What We’re Like

“In our culture, boys are like gems” he says. “If they get dropped in the mud, it is easy to pick them up and clean them off.”

We are sitting cross-legged on the wood floor, eating from platters piled with rice and fish.

“But, girls in this country are thought to be like cotton balls.” he continues sadly. “If they get dropped in the mud, they can never again get clean.”

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It’s a shock to hear gender roles explained so bluntly. If any warm words have been used to soften the cold facts, they’ve certainly been lost in translation.

I think back to my own muddy teenage years. Many of my actions – willful or mistake – would have rendered me unclean. I’ve had my share of slopping around in the muck.

So much of the world believes a girl’s life to be worth less than her brother’s. Parts of my own western culture also waters the same seed: boys will be boys, and it is the girl’s responsibility to keep herself out of the mud. 

Intuitively, intellectually, spiritually – deep down – we know this is false.

Lie #1: My outward appearance and actions mean everything. I must be careful not to do the things, or associate with people where I might get dirty. I cannot make a mistake and invite unwanted attention. It is up to me to be worthy. It’s up to me to earn respect and love. It’s up to me.

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In response to this deceit, modern society has adopted another ideology that is equally harmful to our women. It is tailored to those of us with more means, education, and freedom. If we were to sit together on my floor in Austin, I might sum it up like this:

“Of course we know our girls are gems! They can do anything they set their minds and hearts to do. A woman’s personal choices are endless – and so girls should be able to get as dirty as the boys without consequence. They should be free to schlep in the mud as they wish, without anyone’s unwanted moral judgment or condemnation.”

We want to believe this, promote this, even fight for this – but it is equally off the mark.

Lie #2: My outward appearance and behavior means nothing. My individual actions have no significant consequences. It is my right – completely in my power – to express myself in any way I see fit. It is society’s duty to always treat me as the gem that I am, no matter how I treat myself. It’s up to me.

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Hope cannot be found exclusively in either one of these philosophies, but in a holy and human mystery of both.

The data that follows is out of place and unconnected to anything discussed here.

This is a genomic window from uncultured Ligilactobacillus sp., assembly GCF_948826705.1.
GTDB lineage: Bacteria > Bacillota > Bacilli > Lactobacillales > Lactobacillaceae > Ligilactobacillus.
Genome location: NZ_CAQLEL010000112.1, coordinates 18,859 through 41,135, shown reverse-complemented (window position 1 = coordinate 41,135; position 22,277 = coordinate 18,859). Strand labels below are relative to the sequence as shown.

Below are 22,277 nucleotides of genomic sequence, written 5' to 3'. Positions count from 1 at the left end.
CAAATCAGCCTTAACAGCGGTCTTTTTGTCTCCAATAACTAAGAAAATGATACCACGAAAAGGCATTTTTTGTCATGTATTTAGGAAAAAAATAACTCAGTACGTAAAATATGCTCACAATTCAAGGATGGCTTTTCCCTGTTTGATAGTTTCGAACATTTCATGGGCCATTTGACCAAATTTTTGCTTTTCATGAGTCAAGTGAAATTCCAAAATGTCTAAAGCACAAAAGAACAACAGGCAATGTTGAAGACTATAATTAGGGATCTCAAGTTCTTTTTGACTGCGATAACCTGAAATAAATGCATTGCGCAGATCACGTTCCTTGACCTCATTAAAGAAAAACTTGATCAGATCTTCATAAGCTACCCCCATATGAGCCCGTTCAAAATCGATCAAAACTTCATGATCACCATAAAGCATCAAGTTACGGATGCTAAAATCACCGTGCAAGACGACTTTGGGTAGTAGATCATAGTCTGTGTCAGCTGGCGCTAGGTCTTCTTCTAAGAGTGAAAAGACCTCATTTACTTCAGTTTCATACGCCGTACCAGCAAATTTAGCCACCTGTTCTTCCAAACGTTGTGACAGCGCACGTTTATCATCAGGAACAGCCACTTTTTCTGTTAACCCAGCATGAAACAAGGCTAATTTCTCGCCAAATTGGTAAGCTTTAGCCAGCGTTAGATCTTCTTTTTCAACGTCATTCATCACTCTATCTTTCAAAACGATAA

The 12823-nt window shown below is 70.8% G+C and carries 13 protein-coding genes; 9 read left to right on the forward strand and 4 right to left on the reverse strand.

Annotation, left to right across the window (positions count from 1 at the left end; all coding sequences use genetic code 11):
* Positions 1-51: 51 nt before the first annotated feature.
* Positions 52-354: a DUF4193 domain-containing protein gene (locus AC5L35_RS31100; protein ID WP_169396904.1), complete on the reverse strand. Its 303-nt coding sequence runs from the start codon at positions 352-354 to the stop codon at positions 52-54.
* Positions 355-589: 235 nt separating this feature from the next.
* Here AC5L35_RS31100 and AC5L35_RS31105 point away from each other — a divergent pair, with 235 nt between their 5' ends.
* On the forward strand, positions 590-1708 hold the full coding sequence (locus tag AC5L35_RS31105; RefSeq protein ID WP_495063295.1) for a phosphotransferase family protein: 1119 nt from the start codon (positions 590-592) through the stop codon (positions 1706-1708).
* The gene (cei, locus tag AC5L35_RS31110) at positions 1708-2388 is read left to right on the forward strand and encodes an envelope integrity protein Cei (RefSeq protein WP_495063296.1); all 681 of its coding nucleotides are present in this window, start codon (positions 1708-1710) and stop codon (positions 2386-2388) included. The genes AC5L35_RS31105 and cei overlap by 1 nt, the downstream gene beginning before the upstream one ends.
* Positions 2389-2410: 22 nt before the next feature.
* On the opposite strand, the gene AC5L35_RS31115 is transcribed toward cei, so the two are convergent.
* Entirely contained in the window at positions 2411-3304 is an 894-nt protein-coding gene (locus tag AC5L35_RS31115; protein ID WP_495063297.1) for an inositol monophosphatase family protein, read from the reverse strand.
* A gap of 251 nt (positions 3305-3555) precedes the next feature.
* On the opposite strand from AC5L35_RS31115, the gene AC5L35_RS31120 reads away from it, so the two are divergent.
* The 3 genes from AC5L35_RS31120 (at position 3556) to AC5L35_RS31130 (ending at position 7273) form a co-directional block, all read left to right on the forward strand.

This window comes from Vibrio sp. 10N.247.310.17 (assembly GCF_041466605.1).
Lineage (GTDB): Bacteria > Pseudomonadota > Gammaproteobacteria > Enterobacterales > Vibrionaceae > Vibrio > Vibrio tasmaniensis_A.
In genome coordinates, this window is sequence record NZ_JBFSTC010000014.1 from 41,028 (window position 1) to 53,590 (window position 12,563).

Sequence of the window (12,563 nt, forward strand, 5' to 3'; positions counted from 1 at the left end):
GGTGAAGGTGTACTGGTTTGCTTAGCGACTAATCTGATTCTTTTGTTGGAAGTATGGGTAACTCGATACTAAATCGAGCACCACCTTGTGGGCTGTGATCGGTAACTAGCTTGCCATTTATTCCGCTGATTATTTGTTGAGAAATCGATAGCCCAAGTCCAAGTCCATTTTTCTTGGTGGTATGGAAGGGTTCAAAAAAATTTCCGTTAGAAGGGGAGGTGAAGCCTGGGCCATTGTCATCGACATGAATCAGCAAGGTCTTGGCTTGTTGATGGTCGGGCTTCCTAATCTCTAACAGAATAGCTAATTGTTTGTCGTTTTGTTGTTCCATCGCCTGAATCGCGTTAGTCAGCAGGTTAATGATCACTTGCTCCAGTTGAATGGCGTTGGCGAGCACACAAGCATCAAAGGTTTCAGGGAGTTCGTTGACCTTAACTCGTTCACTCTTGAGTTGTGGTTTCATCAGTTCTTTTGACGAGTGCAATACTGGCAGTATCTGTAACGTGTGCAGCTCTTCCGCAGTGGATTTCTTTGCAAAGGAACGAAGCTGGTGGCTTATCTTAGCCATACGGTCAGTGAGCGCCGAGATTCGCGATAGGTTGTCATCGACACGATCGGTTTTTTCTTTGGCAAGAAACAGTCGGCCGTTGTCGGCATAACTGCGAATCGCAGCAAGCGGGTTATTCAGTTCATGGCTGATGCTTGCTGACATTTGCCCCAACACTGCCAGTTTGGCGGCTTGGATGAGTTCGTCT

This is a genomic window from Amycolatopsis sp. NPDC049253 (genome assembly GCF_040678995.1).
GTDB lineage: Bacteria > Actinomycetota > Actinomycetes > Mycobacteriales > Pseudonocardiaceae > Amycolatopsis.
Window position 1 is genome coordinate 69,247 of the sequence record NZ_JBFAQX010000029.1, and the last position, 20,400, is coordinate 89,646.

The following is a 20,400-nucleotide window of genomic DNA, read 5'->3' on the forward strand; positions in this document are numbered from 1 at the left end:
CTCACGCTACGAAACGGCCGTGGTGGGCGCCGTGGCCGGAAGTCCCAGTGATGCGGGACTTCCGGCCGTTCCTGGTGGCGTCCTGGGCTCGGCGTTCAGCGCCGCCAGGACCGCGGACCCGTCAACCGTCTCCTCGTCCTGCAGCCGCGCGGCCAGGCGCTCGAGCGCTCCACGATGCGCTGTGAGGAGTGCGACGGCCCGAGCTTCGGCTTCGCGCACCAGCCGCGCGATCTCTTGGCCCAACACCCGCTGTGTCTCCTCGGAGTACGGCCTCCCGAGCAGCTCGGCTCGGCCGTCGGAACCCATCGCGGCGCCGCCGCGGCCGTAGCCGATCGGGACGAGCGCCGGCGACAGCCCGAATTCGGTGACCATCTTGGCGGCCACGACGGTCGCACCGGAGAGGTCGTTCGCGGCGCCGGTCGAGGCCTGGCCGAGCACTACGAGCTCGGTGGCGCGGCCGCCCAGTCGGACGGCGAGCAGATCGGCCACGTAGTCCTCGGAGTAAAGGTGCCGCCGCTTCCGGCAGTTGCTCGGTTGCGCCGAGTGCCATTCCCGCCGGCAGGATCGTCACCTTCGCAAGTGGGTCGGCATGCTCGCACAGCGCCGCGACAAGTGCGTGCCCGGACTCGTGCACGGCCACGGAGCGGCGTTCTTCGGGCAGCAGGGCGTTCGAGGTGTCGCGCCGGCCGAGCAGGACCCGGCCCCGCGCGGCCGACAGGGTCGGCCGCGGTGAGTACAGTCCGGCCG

We are all balls of cotton, stained and discolored, unable to clean ourselves from the wrongs we have done to others, and the wrongs that have been done to us.

None of us is perfect.

All of us are a mess.

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In the same way, we are all precious stones: each of us is extraordinary and of great worth. We have been created in love – not to wallow in the mud – but to reflect light for the benefit and beauty of the world.

Each of us is valuable.

Each of us has been made to shine.

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The best news of all is this: when we are all stuck in the mud, Jesus came down and got dirty. The only perfectly clean man became fatally ruined, so that we – male and female – might be re-made eternally new.

Why would he do this?

Because he made us. 

We are precious to him.

He delights over his creation.

There is nothing else we can do to earn more of his love.

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It’s not up to me.

Rest in this kindness and grace.

Kim

25 responses to What We’re Like

  1. This is incredibly insightful and wonderfully written. The worth of a creation, can only be truly evaluated by the Creator of that creation. I love how you hit a home run on the point that only the Creator of the universe(God, Jesus, Holy Spirit) can determine the worth of His creations; and that worth is invaluable to Him. God’s creations must be so very valuable to Him if he sent His one and only Son to die for our sins to make us whole and bring those of us back to Him who have strayed so very far away. It is impossible for me to like this post anymore than I do. Well done indeed!

  2. Grace Snodgrass says:

    So nice to open my email and there you are! Great start to my day. I love the photos you put with your blogs. Thank you for shining God’s love.

  3. Kelly says: